Residents furious about chopped trees

Chopped trees left behind as evidence.

By Tumelo Mthethwa

Just over two months ago a billboard was put up on Van Buuren Road calling for interested advertisers to get in touch to book the space.

The billboard itself is not the issue. However, the owner allegedly cut down and pruned some trees obstructing the view of his board.

Bedfordview community members are up in arms and have taken to social media to vent their anger.

Ward 20 councillor Jill Humphreys pointed out that the cutting of trees was against by-laws, and not only that, but the community was not impressed.

“The community hates the boards. The oak trees in Van Buuren Road are part of the character of Bedfordview. Long-time residents are very protective of the trees,” she said.

“Why should billboards take precedence over trees?” she asked.

Humphreys said there was outrage.

The concrete mess left behind by workers allegedly sent by the owner of the billboard.

“Billboard owners beware – Bedfordview will unite and fight for the right to our trees.”

The NEWS has been attempting to get a hold of the owner of the billboard to no avail.

Humphreys, who had spoken to him, said he admitted that he had once cut the trees obstructing his billboard but not recently.

“There’s a huge concrete mess that was left behind and he assured me that his workers would clean it up.”

The owner allegedly told Humphreys that the metro had also contacted and questioned him about cutting the trees.

“I have asked the metro about the billboard issue. I’ve quoted the by-laws; I don’t know what will be done. The metro must take action,” Humphreys said.

Metro spokesperson Themba Gadebe said no tree may be pruned or removed from metro property within the metro except by the department or an appointed contractor.

According to by-laws, the trees on metro property will only be removed by Metro Parks under the following conditions: dead or dying; deceased beyond recovery; causes a traffic hazard that pruning would not alleviate the problem; causes an electrical hazard or causes non-compliance with the relevant sections of the Occupational Health and Safety Act; causes damage to water or sewer pipes; necessary to accommodate municipal services provided no alternative route is available; or a proclaimed noxious weed or invader plant (Regulation 15 of Conservation of the Agricultural Resources Act 43 of 1983); trees may only be removed from a sidewalk to provide vehicle access to a property if the application is supported by the Executive Director: Road Transport and Civil Works in consultation with the Executive Director: Environmental Development and the approved tariff for removing such a tree is paid in advance; developers shall provide a detailed site plan for any new development showing the location of all street trees adjacent to the property which shall be approved by the Executive Director: Sport, Recreation, Arts and Culture prior to the development proceeding; existing trees, whose roots have developed extensively such that its roots causes structural damage to the road layers may at the request of the Roads, Transport and Civil Works Department be removed and replaced at the cost of the metro; a dangerous tree where the danger cannot be alleviated by pruning or other horticultural work.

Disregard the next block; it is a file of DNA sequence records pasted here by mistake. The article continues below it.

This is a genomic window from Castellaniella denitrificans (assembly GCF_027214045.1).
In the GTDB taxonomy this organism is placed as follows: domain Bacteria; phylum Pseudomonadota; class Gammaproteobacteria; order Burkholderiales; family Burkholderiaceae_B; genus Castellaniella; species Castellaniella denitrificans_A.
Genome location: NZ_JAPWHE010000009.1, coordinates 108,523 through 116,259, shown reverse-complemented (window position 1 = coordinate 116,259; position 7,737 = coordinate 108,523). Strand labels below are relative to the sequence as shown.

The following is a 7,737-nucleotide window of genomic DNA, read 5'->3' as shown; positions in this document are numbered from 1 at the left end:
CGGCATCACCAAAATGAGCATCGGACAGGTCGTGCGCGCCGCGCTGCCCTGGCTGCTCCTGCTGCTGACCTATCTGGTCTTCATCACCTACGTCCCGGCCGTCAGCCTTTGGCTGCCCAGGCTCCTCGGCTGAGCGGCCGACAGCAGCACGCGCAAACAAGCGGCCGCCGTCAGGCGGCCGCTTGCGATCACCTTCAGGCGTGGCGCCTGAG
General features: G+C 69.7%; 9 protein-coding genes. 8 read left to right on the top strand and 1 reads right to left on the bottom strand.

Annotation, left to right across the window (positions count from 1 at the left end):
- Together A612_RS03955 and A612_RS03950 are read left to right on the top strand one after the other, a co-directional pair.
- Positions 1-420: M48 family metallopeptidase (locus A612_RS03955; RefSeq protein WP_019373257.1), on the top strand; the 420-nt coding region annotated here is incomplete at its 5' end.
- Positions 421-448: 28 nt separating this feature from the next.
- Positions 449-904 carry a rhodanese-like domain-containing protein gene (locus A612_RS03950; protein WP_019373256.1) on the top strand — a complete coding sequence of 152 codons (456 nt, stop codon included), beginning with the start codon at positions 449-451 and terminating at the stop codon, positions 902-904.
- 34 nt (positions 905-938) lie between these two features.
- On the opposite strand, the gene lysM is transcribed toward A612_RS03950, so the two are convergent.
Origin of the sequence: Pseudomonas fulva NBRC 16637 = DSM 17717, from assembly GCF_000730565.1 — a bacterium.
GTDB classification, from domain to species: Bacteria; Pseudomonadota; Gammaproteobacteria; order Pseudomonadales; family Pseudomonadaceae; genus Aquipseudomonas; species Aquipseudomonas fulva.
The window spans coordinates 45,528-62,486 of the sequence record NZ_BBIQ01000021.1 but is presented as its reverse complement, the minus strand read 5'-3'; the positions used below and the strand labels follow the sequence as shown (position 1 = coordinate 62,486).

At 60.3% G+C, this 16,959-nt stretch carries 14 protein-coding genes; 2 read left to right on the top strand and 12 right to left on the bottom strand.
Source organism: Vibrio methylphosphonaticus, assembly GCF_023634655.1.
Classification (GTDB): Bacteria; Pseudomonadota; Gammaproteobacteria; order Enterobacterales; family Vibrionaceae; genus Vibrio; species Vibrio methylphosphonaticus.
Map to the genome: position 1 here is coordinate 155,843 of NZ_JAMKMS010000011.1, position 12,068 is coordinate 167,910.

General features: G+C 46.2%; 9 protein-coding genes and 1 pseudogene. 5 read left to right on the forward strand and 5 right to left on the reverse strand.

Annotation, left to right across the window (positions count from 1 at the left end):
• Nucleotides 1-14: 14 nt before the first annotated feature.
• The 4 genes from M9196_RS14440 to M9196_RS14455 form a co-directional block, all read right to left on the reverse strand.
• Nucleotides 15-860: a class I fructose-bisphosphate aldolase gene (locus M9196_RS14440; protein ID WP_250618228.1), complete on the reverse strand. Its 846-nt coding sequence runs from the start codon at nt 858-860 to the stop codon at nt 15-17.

Humphreys added that there were penalties for violation of the by-laws and a hefty fine to pay if found guilty.

Another issue she raised is that the cutting of trees sets a precedent for other billboard owners to follow suit.

“There’s a multiplicity of billboards – every time we turn around there’s a billboard. There are a lot of illegal billboards that were just put up with no application to council.”

The councillor pointed out that some residents were even going as far as putting billboards up in their yards without permission.

Humphreys still maintained that billboards contributed to numerous motor vehicle accidents.

“I honestly believe that the number of accidents on the Gillooly’s interchange, which is the busiest in the country with so many splits, is undoubtedly due to confusion and being distracted by monstrous billboards.”

Humphreys said she believes there is a ‘billboard mafia’ operating in Bedfordview.

“I can only object to billboards if it’s against by-laws. What needs to happen is that the EMPD needs to be proactive, the community needs to raise flags and the metro must react.”

Humphreys said the issue of billboards needed to be taken up nationally.

“I can only comment and complain.”

She urged the community not to deface legal billboards.

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Tumelo Mthethwa

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